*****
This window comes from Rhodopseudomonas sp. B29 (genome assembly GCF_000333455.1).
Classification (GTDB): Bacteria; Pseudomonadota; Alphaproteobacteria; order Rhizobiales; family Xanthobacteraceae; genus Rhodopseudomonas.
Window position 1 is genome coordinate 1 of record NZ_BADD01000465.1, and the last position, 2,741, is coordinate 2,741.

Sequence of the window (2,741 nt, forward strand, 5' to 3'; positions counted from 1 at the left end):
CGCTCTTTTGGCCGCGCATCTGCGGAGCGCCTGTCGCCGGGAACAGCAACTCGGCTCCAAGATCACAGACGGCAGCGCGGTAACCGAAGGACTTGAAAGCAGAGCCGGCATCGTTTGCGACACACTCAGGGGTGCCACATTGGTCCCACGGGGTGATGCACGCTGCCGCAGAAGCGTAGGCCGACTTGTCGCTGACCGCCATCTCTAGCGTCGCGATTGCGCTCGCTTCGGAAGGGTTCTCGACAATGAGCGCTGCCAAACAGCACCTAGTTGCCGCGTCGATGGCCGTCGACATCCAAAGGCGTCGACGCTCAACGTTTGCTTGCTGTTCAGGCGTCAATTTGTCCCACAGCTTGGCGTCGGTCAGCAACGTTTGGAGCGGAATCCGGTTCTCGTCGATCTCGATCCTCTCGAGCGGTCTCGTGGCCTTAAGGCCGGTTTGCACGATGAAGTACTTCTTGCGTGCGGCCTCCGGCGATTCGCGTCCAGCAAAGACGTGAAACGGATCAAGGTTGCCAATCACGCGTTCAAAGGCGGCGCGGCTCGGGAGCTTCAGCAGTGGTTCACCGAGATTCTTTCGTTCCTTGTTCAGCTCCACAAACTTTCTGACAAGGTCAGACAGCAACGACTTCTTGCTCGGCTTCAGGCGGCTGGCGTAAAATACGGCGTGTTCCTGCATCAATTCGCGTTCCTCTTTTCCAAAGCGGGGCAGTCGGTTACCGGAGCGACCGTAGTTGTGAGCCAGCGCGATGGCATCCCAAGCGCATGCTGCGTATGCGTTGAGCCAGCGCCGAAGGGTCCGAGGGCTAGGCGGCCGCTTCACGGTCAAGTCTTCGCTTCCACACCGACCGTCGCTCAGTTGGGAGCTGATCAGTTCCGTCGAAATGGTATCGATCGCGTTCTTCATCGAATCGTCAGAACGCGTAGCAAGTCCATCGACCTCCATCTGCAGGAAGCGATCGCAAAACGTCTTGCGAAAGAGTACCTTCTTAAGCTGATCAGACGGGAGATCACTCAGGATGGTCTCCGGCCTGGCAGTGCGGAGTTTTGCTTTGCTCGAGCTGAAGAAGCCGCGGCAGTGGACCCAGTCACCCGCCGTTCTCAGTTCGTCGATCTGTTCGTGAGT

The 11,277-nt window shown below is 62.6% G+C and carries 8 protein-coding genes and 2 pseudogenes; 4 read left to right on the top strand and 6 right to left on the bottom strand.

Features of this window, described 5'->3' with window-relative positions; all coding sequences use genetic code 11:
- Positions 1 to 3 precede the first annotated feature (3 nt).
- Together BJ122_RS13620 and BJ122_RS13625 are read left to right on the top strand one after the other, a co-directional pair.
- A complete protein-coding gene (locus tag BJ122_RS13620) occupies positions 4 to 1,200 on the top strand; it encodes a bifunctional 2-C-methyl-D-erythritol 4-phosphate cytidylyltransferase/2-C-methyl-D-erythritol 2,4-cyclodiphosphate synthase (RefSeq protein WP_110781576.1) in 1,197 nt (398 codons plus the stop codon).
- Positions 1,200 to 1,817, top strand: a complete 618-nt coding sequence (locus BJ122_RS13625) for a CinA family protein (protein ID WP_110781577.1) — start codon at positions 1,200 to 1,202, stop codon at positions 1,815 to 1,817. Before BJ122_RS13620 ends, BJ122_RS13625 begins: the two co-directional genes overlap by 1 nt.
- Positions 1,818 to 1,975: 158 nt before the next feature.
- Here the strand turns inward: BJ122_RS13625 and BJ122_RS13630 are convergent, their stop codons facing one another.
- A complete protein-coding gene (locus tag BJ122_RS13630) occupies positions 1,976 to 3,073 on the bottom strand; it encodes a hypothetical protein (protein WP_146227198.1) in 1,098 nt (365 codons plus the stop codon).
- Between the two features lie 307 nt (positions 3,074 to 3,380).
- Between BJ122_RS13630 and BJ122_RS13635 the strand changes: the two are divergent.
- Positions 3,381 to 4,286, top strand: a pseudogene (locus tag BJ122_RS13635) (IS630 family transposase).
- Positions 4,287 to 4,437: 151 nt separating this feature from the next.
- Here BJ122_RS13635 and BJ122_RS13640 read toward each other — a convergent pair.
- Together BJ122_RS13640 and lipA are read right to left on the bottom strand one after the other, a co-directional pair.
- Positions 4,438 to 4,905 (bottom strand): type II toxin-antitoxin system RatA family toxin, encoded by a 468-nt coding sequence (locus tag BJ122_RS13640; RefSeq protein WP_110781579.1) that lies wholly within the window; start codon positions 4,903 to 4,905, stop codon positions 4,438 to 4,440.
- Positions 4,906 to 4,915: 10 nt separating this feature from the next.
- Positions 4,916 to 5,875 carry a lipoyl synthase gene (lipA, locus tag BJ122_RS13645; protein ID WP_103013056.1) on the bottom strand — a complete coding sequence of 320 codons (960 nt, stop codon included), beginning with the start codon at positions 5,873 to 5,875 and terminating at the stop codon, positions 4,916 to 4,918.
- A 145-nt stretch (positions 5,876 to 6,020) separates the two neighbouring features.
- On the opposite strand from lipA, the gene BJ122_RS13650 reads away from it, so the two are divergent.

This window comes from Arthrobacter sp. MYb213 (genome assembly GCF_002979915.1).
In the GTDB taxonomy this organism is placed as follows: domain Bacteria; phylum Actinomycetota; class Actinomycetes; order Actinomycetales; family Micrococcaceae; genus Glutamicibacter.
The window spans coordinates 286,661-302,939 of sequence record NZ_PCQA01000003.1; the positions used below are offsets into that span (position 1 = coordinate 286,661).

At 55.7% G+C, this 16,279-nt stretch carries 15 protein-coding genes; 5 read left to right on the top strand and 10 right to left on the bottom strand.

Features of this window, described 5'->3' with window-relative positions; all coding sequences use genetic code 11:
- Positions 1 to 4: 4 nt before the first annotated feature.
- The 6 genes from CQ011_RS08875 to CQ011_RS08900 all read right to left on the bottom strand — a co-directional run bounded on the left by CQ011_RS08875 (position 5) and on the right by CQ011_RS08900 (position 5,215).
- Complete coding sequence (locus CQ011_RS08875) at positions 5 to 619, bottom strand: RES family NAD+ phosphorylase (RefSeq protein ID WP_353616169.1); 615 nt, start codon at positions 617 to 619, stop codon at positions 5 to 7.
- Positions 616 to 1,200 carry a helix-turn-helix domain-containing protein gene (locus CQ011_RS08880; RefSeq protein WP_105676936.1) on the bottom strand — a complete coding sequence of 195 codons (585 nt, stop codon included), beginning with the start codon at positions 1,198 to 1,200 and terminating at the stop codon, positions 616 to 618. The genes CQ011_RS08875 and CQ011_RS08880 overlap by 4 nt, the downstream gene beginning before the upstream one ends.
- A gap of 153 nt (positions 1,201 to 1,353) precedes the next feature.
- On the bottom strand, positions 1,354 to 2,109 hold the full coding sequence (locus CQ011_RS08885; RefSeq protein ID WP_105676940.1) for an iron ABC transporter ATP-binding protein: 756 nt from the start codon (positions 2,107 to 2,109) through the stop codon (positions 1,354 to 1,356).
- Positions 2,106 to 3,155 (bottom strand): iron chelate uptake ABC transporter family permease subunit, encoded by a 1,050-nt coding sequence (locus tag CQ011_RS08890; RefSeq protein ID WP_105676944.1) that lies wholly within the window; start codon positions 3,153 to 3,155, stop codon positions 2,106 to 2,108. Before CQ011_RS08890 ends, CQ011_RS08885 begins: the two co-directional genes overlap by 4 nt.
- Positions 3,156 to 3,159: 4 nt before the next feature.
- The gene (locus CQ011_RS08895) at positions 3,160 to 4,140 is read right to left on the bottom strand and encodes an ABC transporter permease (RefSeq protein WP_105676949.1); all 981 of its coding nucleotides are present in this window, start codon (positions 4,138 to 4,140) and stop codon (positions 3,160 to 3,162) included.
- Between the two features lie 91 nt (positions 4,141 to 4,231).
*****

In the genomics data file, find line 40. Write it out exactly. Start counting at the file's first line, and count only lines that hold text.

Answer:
- Between the two features lie 91 nt (positions 4,141 to 4,231).